Taking initiative to save a Pakistani-christian woman, two top American Senators have introduced a resolution in the US Senate urging Pakistan to release her as she is serving a jail term for alleged violation of the country’s draconian blasphemy laws.
Senators Rand Paul and Chris Coons on Tuesday introduced a resolution urging Pakistan to release Aasiya Noreen, commonly referred to as Asia Bibi, a mother of five from Nankana area of Punjab province who was convicted of blasphemy in 2009 and has been on death row since 2010.
However, after an international outcry, the Pakistani Supreme Court stayed her execution.
The senators also asked Pakistan to reform the laws that have led to the targeting of religious minorities. “My heart goes out to Asia Bibi as she continues to endure her unjust imprisonment in Pakistan,” said Paul.
“It’s time for Pakistan to immediately release Asia Bibi and put a stop to the persecution of Christians and other religious minorities,” he added.
If Asia’s sentencing were to be upheld, she would have been the first woman to be executed in Pakistan as a result of blasphemy laws. This resolution highlights her case and that of other religious minorities who have been indiscriminate victims of Pakistan’s blasphemy laws, the two senators said in a statement.
“No one, in any part of the world, should be victimized for freely and peacefully practicing his or her beliefs. I urge the government of Pakistan to release Asia Bibi and work to promote an inclusive and pluralistic society, starting with reforming its blasphemy laws,” Coons said.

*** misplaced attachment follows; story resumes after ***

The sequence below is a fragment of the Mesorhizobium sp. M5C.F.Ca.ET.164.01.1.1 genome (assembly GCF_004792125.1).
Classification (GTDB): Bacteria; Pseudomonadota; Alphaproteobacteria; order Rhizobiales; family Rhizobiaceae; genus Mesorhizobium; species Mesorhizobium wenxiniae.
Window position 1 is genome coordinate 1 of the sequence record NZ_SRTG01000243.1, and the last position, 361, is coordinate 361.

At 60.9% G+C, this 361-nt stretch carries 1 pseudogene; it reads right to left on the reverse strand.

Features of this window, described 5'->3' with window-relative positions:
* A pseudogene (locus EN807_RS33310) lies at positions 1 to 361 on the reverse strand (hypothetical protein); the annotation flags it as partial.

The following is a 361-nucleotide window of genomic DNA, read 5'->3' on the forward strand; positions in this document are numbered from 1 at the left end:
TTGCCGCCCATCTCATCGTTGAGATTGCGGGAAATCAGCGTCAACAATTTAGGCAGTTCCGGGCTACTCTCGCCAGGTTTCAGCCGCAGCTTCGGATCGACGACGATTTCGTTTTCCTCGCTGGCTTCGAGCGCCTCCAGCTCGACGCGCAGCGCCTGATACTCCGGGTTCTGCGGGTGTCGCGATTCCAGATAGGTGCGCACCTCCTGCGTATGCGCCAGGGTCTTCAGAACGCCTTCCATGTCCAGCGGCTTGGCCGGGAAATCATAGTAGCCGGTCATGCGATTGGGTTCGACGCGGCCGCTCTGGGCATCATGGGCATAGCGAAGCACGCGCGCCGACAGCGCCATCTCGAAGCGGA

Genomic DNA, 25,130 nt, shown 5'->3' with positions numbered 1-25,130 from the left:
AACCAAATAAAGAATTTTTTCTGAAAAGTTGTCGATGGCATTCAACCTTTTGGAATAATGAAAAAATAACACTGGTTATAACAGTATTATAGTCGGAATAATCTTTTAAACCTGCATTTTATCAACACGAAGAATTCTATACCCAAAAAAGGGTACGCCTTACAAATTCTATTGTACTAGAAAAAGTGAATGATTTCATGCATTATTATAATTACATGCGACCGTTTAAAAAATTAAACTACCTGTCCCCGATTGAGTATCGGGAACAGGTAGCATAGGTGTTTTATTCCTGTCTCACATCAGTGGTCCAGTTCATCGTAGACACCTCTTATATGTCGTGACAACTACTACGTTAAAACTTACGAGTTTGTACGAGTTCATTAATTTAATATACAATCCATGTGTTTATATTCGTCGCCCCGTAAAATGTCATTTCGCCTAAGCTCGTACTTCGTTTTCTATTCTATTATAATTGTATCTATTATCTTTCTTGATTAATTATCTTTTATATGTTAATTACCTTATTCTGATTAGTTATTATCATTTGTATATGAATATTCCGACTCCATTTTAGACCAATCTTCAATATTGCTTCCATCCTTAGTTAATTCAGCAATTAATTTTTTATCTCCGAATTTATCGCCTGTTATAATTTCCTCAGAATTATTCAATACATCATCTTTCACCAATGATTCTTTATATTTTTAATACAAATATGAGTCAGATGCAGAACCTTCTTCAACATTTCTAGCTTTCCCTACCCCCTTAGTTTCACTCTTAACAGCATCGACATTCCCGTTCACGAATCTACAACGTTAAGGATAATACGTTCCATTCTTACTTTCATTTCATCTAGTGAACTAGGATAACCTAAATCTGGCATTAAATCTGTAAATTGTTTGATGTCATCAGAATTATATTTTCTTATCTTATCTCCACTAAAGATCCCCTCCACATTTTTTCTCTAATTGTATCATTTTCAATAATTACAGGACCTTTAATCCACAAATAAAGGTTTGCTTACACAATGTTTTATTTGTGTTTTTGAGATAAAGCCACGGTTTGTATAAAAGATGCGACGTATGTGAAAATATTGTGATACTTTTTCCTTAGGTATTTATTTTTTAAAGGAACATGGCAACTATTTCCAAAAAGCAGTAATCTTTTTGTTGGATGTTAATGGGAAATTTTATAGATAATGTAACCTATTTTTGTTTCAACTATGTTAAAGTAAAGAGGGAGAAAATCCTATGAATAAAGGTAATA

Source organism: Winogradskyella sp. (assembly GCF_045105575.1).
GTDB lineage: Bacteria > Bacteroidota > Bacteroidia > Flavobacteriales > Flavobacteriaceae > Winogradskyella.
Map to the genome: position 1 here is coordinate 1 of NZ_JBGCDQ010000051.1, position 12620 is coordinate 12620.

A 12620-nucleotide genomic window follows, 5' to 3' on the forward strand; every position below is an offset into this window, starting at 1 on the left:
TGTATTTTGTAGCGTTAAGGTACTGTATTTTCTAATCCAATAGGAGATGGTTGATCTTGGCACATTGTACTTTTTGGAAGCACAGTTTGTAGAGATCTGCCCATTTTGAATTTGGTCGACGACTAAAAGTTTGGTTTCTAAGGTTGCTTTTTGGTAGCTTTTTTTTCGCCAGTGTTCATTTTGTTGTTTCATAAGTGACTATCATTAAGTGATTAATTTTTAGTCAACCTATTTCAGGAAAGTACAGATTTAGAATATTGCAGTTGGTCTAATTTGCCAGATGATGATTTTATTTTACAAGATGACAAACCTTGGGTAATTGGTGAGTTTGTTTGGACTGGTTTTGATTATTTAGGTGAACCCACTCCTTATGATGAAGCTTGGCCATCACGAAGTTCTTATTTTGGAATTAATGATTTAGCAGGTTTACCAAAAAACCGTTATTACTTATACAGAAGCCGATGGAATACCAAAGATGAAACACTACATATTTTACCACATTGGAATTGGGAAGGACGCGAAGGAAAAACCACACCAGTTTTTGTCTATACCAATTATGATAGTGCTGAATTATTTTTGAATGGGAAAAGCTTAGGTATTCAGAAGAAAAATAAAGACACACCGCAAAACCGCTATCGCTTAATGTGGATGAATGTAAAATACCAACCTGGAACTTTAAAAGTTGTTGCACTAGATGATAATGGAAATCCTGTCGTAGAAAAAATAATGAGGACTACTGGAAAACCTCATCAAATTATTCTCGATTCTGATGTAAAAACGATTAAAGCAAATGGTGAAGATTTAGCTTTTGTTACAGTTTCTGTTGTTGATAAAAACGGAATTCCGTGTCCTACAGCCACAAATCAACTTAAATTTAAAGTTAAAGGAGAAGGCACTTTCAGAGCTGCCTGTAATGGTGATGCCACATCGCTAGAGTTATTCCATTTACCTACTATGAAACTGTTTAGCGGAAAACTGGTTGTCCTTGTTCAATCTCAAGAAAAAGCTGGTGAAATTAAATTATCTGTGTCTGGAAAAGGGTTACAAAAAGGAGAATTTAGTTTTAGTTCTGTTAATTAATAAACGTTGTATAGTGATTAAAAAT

The resolution urges the Pakistani government to release Asia Bibi and reform its “religiously intolerant” laws regarding blasphemy.
In Pakistan, mere accusations of blasphemy, even by private individuals, often lead to violence against those accused by private actors, the resolution alleged. Pakistan’s human rights problems include poor prison conditions, arbitrary detention, lengthy pretrial detention, a weak criminal justice system, lack of judicial independence in the lower courts, and governmental infringement on citizens’ privacy rights, it said.
The bipartisan resolution urges Pakistan to reform its laws to reflect democratic norms and ideals and work to promote tolerance of religious minorities so that no one is in danger of persecution from the government or their neighbours for exercising their right to free speech and practicing their religion.
Blasphemy is a hugely sensitive issue in Muslim-majority Pakistan, which introduced the draconian laws in 1985 in a bid to appease rightwing parties. These laws have been often alleged to have been misused to settle personal scores. Militants also target people blamed for blasphemy or those demanding changes to them.
Punjab’s liberal governor Salman Taseer was killed in 2011 when he termed the regulations “black law” after meeting Asia Bibi after her conviction.